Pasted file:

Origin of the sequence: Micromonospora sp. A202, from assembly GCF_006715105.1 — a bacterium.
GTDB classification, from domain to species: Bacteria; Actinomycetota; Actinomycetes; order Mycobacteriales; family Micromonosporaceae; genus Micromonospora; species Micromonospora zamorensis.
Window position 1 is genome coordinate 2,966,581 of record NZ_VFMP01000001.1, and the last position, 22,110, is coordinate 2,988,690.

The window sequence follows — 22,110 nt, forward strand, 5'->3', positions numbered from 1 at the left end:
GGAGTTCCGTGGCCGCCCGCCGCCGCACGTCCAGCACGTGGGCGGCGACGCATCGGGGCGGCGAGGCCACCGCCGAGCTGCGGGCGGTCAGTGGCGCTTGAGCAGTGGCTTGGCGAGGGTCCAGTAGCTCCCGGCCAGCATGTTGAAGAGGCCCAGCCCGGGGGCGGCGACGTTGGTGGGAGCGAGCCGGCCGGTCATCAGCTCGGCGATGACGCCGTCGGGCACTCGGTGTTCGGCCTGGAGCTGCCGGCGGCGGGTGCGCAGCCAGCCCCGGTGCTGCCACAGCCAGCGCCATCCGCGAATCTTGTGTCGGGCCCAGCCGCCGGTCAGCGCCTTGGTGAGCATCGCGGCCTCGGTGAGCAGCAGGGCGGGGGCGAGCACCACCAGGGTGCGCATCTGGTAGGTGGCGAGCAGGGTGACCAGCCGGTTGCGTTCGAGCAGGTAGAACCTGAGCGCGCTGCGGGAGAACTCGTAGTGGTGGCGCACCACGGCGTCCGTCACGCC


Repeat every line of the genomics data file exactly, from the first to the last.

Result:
Origin of the sequence: Micromonospora sp. A202, from assembly GCF_006715105.1 — a bacterium.
GTDB classification, from domain to species: Bacteria; Actinomycetota; Actinomycetes; order Mycobacteriales; family Micromonosporaceae; genus Micromonospora; species Micromonospora zamorensis.
Window position 1 is genome coordinate 2,966,581 of record NZ_VFMP01000001.1, and the last position, 22,110, is coordinate 2,988,690.

The window sequence follows — 22,110 nt, forward strand, 5'->3', positions numbered from 1 at the left end:
GGAGTTCCGTGGCCGCCCGCCGCCGCACGTCCAGCACGTGGGCGGCGACGCATCGGGGCGGCGAGGCCACCGCCGAGCTGCGGGCGGTCAGTGGCGCTTGAGCAGTGGCTTGGCGAGGGTCCAGTAGCTCCCGGCCAGCATGTTGAAGAGGCCCAGCCCGGGGGCGGCGACGTTGGTGGGAGCGAGCCGGCCGGTCATCAGCTCGGCGATGACGCCGTCGGGCACTCGGTGTTCGGCCTGGAGCTGCCGGCGGCGGGTGCGCAGCCAGCCCCGGTGCTGCCACAGCCAGCGCCATCCGCGAATCTTGTGTCGGGCCCAGCCGCCGGTCAGCGCCTTGGTGAGCATCGCGGCCTCGGTGAGCAGCAGGGCGGGGGCGAGCACCACCAGGGTGCGCATCTGGTAGGTGGCGAGCAGGGTGACCAGCCGGTTGCGTTCGAGCAGGTAGAACCTGAGCGCGCTGCGGGAGAACTCGTAGTGGTGGCGCACCACGGCGTCCGTCACGCC